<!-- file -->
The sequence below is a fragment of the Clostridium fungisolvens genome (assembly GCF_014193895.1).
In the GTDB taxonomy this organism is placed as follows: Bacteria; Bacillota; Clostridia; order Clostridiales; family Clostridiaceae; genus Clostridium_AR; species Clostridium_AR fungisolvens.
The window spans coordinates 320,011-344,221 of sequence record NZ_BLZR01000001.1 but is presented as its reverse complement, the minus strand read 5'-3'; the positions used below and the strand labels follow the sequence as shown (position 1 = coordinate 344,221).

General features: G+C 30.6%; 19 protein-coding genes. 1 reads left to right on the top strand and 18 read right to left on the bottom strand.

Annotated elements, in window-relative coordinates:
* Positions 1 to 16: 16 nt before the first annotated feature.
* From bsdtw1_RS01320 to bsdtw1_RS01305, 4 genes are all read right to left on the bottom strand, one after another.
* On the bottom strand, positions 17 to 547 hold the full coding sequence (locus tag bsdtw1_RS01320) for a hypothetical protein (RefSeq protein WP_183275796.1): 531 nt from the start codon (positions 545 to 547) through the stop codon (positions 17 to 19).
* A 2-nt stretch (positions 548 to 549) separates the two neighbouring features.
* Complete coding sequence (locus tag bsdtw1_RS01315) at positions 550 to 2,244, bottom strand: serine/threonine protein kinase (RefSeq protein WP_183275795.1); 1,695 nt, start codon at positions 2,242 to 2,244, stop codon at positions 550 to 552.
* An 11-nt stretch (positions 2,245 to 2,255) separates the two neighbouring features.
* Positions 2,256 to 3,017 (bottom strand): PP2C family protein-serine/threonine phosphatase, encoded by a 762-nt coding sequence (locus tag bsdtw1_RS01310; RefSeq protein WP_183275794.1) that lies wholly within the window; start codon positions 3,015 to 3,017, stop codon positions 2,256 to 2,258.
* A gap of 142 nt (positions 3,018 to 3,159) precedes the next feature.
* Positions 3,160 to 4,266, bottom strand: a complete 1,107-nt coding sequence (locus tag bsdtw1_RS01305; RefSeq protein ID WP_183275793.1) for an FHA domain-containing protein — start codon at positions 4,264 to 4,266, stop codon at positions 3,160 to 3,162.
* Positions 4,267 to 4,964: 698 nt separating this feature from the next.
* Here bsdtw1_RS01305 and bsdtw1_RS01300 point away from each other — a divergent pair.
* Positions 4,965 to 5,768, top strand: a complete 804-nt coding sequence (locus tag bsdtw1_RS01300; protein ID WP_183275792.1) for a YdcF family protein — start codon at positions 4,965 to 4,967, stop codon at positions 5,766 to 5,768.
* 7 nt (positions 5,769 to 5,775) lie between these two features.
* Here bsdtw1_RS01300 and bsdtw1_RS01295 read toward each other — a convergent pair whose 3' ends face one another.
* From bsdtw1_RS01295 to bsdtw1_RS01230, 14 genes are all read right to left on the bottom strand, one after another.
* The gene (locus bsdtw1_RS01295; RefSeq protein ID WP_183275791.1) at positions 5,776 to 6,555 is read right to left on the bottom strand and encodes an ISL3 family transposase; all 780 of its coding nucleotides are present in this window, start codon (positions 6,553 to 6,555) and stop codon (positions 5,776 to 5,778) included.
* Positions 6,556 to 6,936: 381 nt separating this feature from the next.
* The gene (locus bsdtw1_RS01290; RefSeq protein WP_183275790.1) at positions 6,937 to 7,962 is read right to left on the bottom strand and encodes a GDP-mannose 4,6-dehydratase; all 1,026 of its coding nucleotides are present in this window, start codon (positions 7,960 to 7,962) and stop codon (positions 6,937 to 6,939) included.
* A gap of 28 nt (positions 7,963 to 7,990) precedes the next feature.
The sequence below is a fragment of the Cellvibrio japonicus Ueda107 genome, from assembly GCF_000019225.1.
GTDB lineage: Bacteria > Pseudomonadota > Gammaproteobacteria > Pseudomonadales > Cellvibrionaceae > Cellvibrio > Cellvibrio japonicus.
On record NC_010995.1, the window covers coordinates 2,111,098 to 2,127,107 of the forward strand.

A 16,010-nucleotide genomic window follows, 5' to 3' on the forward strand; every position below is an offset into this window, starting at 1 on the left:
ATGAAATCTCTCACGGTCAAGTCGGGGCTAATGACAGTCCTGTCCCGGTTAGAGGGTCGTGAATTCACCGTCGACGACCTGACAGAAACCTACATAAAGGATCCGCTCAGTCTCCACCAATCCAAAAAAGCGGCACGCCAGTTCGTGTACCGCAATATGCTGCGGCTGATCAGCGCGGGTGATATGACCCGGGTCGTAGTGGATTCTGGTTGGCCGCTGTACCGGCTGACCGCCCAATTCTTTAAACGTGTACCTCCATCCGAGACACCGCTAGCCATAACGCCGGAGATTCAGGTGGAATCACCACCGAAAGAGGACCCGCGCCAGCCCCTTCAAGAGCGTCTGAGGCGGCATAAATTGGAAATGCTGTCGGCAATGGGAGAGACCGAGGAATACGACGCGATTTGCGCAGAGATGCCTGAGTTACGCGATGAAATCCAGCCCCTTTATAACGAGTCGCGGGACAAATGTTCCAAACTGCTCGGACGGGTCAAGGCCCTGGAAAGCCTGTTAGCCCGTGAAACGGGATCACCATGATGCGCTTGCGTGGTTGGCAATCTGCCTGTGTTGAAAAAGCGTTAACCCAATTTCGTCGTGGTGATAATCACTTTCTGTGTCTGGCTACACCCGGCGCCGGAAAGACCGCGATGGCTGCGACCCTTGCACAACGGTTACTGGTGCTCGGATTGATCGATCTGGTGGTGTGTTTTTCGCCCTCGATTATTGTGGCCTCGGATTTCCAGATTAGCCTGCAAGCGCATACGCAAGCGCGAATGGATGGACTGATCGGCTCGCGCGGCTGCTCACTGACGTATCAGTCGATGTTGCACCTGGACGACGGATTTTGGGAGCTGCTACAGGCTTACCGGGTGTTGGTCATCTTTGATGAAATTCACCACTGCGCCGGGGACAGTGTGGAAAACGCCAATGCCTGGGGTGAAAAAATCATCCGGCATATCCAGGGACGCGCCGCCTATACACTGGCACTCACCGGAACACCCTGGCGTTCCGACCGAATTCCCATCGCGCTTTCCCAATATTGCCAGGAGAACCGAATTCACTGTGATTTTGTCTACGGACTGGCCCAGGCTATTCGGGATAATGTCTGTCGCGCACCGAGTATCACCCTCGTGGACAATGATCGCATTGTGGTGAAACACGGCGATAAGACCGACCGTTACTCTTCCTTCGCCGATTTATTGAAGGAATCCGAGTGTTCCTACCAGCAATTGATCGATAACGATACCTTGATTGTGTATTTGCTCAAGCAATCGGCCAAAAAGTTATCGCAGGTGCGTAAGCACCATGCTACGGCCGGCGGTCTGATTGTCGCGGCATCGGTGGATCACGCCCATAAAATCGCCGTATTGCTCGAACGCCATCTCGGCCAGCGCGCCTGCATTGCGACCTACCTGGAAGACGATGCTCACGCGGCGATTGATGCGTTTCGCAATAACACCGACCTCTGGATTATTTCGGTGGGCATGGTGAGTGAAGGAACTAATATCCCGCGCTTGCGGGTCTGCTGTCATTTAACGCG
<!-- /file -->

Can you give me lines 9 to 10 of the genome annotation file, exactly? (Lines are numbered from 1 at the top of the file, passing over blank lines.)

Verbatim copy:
* A 2-nt stretch (positions 548 to 549) separates the two neighbouring features.
* Complete coding sequence (locus tag bsdtw1_RS01315) at positions 550 to 2,244, bottom strand: serine/threonine protein kinase (RefSeq protein WP_183275795.1); 1,695 nt, start codon at positions 2,242 to 2,244, stop codon at positions 550 to 552.